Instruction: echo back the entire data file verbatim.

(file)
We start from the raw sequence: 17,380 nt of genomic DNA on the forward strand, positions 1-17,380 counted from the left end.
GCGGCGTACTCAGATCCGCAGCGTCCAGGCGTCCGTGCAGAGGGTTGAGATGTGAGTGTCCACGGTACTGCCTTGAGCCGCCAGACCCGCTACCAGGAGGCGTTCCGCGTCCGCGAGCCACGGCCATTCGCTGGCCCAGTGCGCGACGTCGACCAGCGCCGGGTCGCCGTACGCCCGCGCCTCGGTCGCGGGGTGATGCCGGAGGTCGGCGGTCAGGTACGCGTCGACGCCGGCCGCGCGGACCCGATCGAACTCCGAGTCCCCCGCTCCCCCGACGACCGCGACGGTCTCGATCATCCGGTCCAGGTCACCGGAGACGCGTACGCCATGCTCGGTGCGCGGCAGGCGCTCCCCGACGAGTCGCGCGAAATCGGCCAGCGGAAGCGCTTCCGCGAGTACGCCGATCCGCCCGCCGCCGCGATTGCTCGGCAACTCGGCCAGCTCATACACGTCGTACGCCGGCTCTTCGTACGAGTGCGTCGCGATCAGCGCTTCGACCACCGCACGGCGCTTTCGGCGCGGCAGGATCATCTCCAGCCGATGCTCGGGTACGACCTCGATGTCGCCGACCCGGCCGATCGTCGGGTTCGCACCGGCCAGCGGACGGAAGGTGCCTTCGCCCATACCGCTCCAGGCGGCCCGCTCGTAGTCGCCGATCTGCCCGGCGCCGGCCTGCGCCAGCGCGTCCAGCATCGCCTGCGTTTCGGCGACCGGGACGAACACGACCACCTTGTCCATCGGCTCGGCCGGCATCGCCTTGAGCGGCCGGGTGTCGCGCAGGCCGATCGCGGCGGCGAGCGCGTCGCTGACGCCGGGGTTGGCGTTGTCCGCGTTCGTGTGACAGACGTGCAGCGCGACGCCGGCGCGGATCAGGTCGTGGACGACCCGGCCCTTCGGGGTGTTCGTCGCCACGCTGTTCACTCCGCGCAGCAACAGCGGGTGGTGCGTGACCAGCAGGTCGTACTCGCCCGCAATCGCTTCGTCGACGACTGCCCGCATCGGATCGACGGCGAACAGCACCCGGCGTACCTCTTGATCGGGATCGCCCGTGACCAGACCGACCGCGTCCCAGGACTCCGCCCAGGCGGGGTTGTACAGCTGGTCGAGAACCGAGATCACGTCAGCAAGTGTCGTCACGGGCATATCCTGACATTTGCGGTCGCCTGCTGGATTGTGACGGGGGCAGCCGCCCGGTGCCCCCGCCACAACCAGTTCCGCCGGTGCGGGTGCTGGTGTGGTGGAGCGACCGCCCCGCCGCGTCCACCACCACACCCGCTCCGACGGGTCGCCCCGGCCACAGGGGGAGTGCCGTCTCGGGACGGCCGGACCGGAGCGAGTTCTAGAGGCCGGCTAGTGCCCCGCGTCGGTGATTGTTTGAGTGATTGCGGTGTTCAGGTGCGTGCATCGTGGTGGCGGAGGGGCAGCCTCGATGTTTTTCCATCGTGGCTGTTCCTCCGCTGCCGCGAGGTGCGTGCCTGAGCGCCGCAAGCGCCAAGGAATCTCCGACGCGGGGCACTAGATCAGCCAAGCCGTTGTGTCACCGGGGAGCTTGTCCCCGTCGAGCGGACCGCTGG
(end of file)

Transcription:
We start from the raw sequence: 17,380 nt of genomic DNA on the forward strand, positions 1-17,380 counted from the left end.
GCGGCGTACTCAGATCCGCAGCGTCCAGGCGTCCGTGCAGAGGGTTGAGATGTGAGTGTCCACGGTACTGCCTTGAGCCGCCAGACCCGCTACCAGGAGGCGTTCCGCGTCCGCGAGCCACGGCCATTCGCTGGCCCAGTGCGCGACGTCGACCAGCGCCGGGTCGCCGTACGCCCGCGCCTCGGTCGCGGGGTGATGCCGGAGGTCGGCGGTCAGGTACGCGTCGACGCCGGCCGCGCGGACCCGATCGAACTCCGAGTCCCCCGCTCCCCCGACGACCGCGACGGTCTCGATCATCCGGTCCAGGTCACCGGAGACGCGTACGCCATGCTCGGTGCGCGGCAGGCGCTCCCCGACGAGTCGCGCGAAATCGGCCAGCGGAAGCGCTTCCGCGAGTACGCCGATCCGCCCGCCGCCGCGATTGCTCGGCAACTCGGCCAGCTCATACACGTCGTACGCCGGCTCTTCGTACGAGTGCGTCGCGATCAGCGCTTCGACCACCGCACGGCGCTTTCGGCGCGGCAGGATCATCTCCAGCCGATGCTCGGGTACGACCTCGATGTCGCCGACCCGGCCGATCGTCGGGTTCGCACCGGCCAGCGGACGGAAGGTGCCTTCGCCCATACCGCTCCAGGCGGCCCGCTCGTAGTCGCCGATCTGCCCGGCGCCGGCCTGCGCCAGCGCGTCCAGCATCGCCTGCGTTTCGGCGACCGGGACGAACACGACCACCTTGTCCATCGGCTCGGCCGGCATCGCCTTGAGCGGCCGGGTGTCGCGCAGGCCGATCGCGGCGGCGAGCGCGTCGCTGACGCCGGGGTTGGCGTTGTCCGCGTTCGTGTGACAGACGTGCAGCGCGACGCCGGCGCGGATCAGGTCGTGGACGACCCGGCCCTTCGGGGTGTTCGTCGCCACGCTGTTCACTCCGCGCAGCAACAGCGGGTGGTGCGTGACCAGCAGGTCGTACTCGCCCGCAATCGCTTCGTCGACGACTGCCCGCATCGGATCGACGGCGAACAGCACCCGGCGTACCTCTTGATCGGGATCGCCCGTGACCAGACCGACCGCGTCCCAGGACTCCGCCCAGGCGGGGTTGTACAGCTGGTCGAGAACCGAGATCACGTCAGCAAGTGTCGTCACGGGCATATCCTGACATTTGCGGTCGCCTGCTGGATTGTGACGGGGGCAGCCGCCCGGTGCCCCCGCCACAACCAGTTCCGCCGGTGCGGGTGCTGGTGTGGTGGAGCGACCGCCCCGCCGCGTCCACCACCACACCCGCTCCGACGGGTCGCCCCGGCCACAGGGGGAGTGCCGTCTCGGGACGGCCGGACCGGAGCGAGTTCTAGAGGCCGGCTAGTGCCCCGCGTCGGTGATTGTTTGAGTGATTGCGGTGTTCAGGTGCGTGCATCGTGGTGGCGGAGGGGCAGCCTCGATGTTTTTCCATCGTGGCTGTTCCTCCGCTGCCGCGAGGTGCGTGCCTGAGCGCCGCAAGCGCCAAGGAATCTCCGACGCGGGGCACTAGATCAGCCAAGCCGTTGTGTCACCGGGGAGCTTGTCCCCGTCGAGCGGACCGCTGG